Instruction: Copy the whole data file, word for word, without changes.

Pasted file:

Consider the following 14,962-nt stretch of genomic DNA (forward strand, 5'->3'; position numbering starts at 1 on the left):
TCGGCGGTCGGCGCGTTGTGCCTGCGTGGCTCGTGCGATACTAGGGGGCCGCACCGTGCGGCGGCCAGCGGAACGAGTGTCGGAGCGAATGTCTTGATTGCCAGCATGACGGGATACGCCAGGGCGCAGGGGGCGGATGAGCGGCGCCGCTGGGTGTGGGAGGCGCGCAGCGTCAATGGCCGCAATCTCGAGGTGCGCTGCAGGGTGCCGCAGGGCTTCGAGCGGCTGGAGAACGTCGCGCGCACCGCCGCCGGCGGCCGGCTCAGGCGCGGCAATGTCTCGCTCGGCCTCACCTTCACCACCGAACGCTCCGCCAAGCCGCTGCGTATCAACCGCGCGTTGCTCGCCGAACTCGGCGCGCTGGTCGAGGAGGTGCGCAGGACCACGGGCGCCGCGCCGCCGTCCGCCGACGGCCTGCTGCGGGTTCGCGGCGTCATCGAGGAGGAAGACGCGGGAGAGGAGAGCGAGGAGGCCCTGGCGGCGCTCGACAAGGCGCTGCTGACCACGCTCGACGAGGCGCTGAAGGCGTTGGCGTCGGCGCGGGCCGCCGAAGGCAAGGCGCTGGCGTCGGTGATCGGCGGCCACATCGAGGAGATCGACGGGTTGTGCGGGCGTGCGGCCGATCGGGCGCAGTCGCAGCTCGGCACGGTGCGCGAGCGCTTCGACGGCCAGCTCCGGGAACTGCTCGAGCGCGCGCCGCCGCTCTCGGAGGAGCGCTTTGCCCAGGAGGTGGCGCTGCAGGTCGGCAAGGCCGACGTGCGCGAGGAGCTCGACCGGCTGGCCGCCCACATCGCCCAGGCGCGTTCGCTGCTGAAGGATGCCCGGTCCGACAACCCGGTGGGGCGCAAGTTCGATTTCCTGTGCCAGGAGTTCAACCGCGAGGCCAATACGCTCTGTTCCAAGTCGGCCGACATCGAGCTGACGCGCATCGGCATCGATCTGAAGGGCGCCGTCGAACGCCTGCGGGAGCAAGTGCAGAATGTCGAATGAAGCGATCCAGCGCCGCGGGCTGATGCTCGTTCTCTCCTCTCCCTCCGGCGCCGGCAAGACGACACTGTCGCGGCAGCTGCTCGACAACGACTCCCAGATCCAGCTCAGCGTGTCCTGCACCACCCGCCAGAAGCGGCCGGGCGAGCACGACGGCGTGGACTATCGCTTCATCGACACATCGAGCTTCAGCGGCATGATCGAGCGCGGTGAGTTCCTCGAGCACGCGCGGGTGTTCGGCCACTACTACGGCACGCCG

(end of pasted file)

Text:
Consider the following 14,962-nt stretch of genomic DNA (forward strand, 5'->3'; position numbering starts at 1 on the left):
TCGGCGGTCGGCGCGTTGTGCCTGCGTGGCTCGTGCGATACTAGGGGGCCGCACCGTGCGGCGGCCAGCGGAACGAGTGTCGGAGCGAATGTCTTGATTGCCAGCATGACGGGATACGCCAGGGCGCAGGGGGCGGATGAGCGGCGCCGCTGGGTGTGGGAGGCGCGCAGCGTCAATGGCCGCAATCTCGAGGTGCGCTGCAGGGTGCCGCAGGGCTTCGAGCGGCTGGAGAACGTCGCGCGCACCGCCGCCGGCGGCCGGCTCAGGCGCGGCAATGTCTCGCTCGGCCTCACCTTCACCACCGAACGCTCCGCCAAGCCGCTGCGTATCAACCGCGCGTTGCTCGCCGAACTCGGCGCGCTGGTCGAGGAGGTGCGCAGGACCACGGGCGCCGCGCCGCCGTCCGCCGACGGCCTGCTGCGGGTTCGCGGCGTCATCGAGGAGGAAGACGCGGGAGAGGAGAGCGAGGAGGCCCTGGCGGCGCTCGACAAGGCGCTGCTGACCACGCTCGACGAGGCGCTGAAGGCGTTGGCGTCGGCGCGGGCCGCCGAAGGCAAGGCGCTGGCGTCGGTGATCGGCGGCCACATCGAGGAGATCGACGGGTTGTGCGGGCGTGCGGCCGATCGGGCGCAGTCGCAGCTCGGCACGGTGCGCGAGCGCTTCGACGGCCAGCTCCGGGAACTGCTCGAGCGCGCGCCGCCGCTCTCGGAGGAGCGCTTTGCCCAGGAGGTGGCGCTGCAGGTCGGCAAGGCCGACGTGCGCGAGGAGCTCGACCGGCTGGCCGCCCACATCGCCCAGGCGCGTTCGCTGCTGAAGGATGCCCGGTCCGACAACCCGGTGGGGCGCAAGTTCGATTTCCTGTGCCAGGAGTTCAACCGCGAGGCCAATACGCTCTGTTCCAAGTCGGCCGACATCGAGCTGACGCGCATCGGCATCGATCTGAAGGGCGCCGTCGAACGCCTGCGGGAGCAAGTGCAGAATGTCGAATGAAGCGATCCAGCGCCGCGGGCTGATGCTCGTTCTCTCCTCTCCCTCCGGCGCCGGCAAGACGACACTGTCGCGGCAGCTGCTCGACAACGACTCCCAGATCCAGCTCAGCGTGTCCTGCACCACCCGCCAGAAGCGGCCGGGCGAGCACGACGGCGTGGACTATCGCTTCATCGACACATCGAGCTTCAGCGGCATGATCGAGCGCGGTGAGTTCCTCGAGCACGCGCGGGTGTTCGGCCACTACTACGGCACGCCG